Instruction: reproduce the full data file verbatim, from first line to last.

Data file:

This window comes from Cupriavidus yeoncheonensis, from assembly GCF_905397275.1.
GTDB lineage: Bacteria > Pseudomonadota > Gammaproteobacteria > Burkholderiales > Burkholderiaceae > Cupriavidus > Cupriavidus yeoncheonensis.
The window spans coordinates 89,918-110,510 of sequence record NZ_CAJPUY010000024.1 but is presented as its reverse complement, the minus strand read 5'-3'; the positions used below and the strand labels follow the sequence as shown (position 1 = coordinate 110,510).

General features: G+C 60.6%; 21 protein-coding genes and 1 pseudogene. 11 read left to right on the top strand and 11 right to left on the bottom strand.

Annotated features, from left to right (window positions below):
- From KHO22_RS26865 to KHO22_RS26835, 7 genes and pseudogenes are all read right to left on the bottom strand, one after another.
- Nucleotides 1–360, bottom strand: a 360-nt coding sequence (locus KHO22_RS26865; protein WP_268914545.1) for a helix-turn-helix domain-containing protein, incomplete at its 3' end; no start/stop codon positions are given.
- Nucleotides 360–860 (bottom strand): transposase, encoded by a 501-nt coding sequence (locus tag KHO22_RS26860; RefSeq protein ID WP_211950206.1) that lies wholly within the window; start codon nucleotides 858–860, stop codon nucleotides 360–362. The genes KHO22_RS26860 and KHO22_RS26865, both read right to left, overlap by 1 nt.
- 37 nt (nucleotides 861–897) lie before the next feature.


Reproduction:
This window comes from Cupriavidus yeoncheonensis, from assembly GCF_905397275.1.
GTDB lineage: Bacteria > Pseudomonadota > Gammaproteobacteria > Burkholderiales > Burkholderiaceae > Cupriavidus > Cupriavidus yeoncheonensis.
The window spans coordinates 89,918-110,510 of sequence record NZ_CAJPUY010000024.1 but is presented as its reverse complement, the minus strand read 5'-3'; the positions used below and the strand labels follow the sequence as shown (position 1 = coordinate 110,510).

General features: G+C 60.6%; 21 protein-coding genes and 1 pseudogene. 11 read left to right on the top strand and 11 right to left on the bottom strand.

Annotated features, from left to right (window positions below):
- From KHO22_RS26865 to KHO22_RS26835, 7 genes and pseudogenes are all read right to left on the bottom strand, one after another.
- Nucleotides 1–360, bottom strand: a 360-nt coding sequence (locus KHO22_RS26865; protein WP_268914545.1) for a helix-turn-helix domain-containing protein, incomplete at its 3' end; no start/stop codon positions are given.
- Nucleotides 360–860 (bottom strand): transposase, encoded by a 501-nt coding sequence (locus tag KHO22_RS26860; RefSeq protein ID WP_211950206.1) that lies wholly within the window; start codon nucleotides 858–860, stop codon nucleotides 360–362. The genes KHO22_RS26860 and KHO22_RS26865, both read right to left, overlap by 1 nt.
- 37 nt (nucleotides 861–897) lie before the next feature.